Genealogists and lawyers do probate research to find heirs and prove their right to an inheritance. Since probate researchers seek out next-kin through tree building and exploring wills and previous probated estates, we're going to dive into how these court records can help us find clues for our genealogy research questions.
What are US Probate Records?
According to FamilySearch, “Probate records are court records created after an individual’s death that relate to a court’s decisions regarding the distribution of the estate to the heirs or creditors and the care of any dependents.”
What Can You Learn From Probate Records?
Depending on when and where your ancestors lived, you may discover many rich genealogical details in probate records.
Identify spouse(s) and relatives
Death of other relatives
Clues for occupation and wealth
Lunacy / Incapacity
Surely more details may find their way into your ancestor's probate records. You won't' know until you look.
Watch this research plan development process in action in this video.
Steps for Researching Probate Records for Genealogy
How and where you research probate records varies from location to location. However, these basics steps keep you focused while searching these court records.
1. Know the County Where Your Ancestor Lived
You will often find probate records filed in each state where an ancestor owned land.
Know the name of the county at the time your ancestor’s estate was probated. Boundaries change. Probate records typically will not migrate to the newly formed county. Check out this animation of state boundary changes from Map of Us for New Jersey. (Other states appear on this website as well.) on the MapofUs website).
2: Know the Probate Laws for Your Ancestor's State
If you don’t understand the laws governing inheritance when your ancestor died, you will miss relevant brick wall busting clues. Two primary sets of inheritance laws impacted your ancestor depending upon whether they wrote a will or not.
Intestacy laws affect persons dying without a will. The statutes vary enormously from one country to another, and in the US, they also differ from state to state. These laws govern which family members can legally inherit particular estate portions when an individual dies without a will.
Testacy Laws dictate how the estate for a person dying with a will is probated.
When reviewing the statutes, you're looking for the following:
Who had the right to file?
Which location had legal jurisdiction for a property?
What was the order of preference for heirs?
Does the eldest son inherit all the land unless a will states otherwise, known as primogeniture?
What are dower rights?
Does the widow inherit a ½, a ⅓, or the entire estate?
When a female inherits, does her portion automatically transfer to her husband?
What are the land transfer laws?
Will an indebted estate have to force a sale on a mortgaged home?
Can an heir assume the mortgage of an inherited parcel of land?
What are the estate tax laws?
How might these laws impact decisions before and after the death of an ancestor?
Other statutes may impact your ancestor's probate case. Review the relevant laws based on whether your ancestor left an executable will or not.
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How to Find the Probate Statues
Use the following online search terms:
[state] [statues] [year]
Ohio Statutes 1890
Find the statues pre-dating your ancestor’s death date. Those are the laws in effect at the time of their probate.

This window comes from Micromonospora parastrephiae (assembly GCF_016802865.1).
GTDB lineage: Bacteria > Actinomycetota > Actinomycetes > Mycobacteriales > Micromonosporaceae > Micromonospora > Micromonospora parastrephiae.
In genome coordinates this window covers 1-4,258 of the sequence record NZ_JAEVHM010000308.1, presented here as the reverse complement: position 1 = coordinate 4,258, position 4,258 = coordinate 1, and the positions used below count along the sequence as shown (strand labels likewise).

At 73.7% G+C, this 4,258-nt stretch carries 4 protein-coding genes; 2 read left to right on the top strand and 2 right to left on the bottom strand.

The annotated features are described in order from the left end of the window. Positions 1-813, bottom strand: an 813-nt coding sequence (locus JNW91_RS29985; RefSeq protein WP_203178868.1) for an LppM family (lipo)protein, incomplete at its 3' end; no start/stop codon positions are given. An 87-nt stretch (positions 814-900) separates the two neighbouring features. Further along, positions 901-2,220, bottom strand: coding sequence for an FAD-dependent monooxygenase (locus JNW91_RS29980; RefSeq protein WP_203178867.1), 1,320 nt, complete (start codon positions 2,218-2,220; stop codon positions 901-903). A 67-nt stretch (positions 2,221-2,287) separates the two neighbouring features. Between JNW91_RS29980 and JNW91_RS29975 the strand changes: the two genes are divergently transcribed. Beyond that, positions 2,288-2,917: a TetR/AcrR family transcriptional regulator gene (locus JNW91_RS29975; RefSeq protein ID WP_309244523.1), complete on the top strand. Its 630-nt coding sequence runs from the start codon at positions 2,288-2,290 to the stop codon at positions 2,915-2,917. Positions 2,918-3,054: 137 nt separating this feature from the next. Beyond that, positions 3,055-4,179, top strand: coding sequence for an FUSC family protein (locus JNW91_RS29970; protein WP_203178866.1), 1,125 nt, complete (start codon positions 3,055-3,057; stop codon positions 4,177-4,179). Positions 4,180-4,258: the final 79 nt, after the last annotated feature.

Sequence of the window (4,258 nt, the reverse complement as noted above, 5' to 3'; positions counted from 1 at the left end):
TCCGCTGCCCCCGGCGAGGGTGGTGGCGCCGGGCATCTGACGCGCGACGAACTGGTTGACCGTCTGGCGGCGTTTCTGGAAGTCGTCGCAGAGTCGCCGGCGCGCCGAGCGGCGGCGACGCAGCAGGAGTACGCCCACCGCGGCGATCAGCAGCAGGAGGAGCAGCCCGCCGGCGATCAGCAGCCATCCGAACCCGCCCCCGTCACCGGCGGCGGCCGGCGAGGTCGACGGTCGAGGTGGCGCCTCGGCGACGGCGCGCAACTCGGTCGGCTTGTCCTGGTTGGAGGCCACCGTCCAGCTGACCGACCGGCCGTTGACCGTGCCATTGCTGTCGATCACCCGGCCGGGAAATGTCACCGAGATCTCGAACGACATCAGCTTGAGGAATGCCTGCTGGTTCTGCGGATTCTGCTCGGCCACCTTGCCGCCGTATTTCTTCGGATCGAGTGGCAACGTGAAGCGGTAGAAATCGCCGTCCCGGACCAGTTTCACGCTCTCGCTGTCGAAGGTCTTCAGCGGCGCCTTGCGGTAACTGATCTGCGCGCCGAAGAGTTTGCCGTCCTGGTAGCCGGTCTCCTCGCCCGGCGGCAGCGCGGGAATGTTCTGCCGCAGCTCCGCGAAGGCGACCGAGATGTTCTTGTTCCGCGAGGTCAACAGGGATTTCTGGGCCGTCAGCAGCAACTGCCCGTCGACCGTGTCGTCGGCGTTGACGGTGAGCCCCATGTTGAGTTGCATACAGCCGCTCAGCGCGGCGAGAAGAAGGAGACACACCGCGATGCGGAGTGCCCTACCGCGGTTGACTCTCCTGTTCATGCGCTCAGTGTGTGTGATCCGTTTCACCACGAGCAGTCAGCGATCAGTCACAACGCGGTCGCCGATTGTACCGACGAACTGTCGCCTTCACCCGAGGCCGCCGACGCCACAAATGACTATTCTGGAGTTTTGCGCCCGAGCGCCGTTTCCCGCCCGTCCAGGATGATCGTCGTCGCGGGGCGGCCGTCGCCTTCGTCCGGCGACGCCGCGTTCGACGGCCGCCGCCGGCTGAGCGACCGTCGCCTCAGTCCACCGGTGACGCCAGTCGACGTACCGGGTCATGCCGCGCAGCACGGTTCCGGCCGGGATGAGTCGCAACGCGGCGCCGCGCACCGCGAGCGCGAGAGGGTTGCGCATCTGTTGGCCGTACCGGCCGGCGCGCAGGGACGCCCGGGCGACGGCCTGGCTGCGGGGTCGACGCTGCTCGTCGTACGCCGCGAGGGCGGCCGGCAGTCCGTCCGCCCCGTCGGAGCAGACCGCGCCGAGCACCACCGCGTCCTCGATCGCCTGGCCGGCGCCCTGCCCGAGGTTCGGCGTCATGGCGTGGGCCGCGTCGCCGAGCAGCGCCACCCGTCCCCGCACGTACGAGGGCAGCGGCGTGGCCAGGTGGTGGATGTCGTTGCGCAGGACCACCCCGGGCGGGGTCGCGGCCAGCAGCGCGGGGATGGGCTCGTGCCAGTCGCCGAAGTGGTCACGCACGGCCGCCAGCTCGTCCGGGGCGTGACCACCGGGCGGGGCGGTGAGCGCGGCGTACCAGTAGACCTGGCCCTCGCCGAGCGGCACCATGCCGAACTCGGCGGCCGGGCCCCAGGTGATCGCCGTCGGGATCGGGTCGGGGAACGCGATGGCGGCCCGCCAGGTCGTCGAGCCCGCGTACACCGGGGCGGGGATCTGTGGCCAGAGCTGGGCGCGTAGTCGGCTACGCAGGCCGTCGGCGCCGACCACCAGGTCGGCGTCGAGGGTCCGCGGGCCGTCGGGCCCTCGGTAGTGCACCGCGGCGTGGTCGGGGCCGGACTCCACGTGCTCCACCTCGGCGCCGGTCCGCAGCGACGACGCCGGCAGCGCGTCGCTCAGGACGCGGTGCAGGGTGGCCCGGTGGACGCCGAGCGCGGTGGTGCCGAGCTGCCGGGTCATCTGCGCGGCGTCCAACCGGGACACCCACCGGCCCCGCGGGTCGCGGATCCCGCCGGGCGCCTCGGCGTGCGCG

If your ancestor died intestate in Ohio, the order of descent and distribution would go first to his children. If no children are living, the estate passes to the "husband or wife, relict of such intestate during his or her natural life."
3. Research Probate Court Record Indexes
Befriend the probate court records. They are your path toward the resources you most want. The indexes may be segmented by probate document type or in one pivotal book. Be sure to check all probate book indexes for your ancestors in a specific location.
4. Find the Appropriate Probate Records
Probate records aren’t always easy to track down. You may find only a small percentage of searchable historic probate records.
Be prepared to browse through online images or send requests to probate courts for the full probate packet or case file.
5. Review the Appropriate Probate Records
Once you find probate records, you have to analyze the documents carefully. You should transcribe the documents and extract the details into your genealogy research plan and family tree programs/websites.
Be careful that you review what the records state directly and what you can infer from information omitted.
Pay particular attention to witnesses and the persons making purchases during estate sales.
Make a note of any disputes and be prepared to examine additional court records for the proceedings.
If you want your own genealogy research plan template, get a copy of my Research Plan Template, print it out or use it online.
Learn More About Probate Record Research
Admittedly, I need more training in probate record research. For decades, I have not found any of my ancestors wealthy enough to have an estate to probate. My brick wall ancestor, John Townley, provided the opportunity to explore these records further. I continue to learn something new every day.
I'm currently watching these training videos:
Probate Records Search for Genealogy Using FamilySearch Genealogy Reporter
Probate Records with Genealogy Expert Jana Broglin Genealogy Gems
I invite you to gain more training on probate records whenever you attend conferences, webinars, or society meetings.
Additional "Using Probate Records for Clues " Show Notes
Continue learning about probate records and other resources for your genealogy quest through the following blog posts and videos.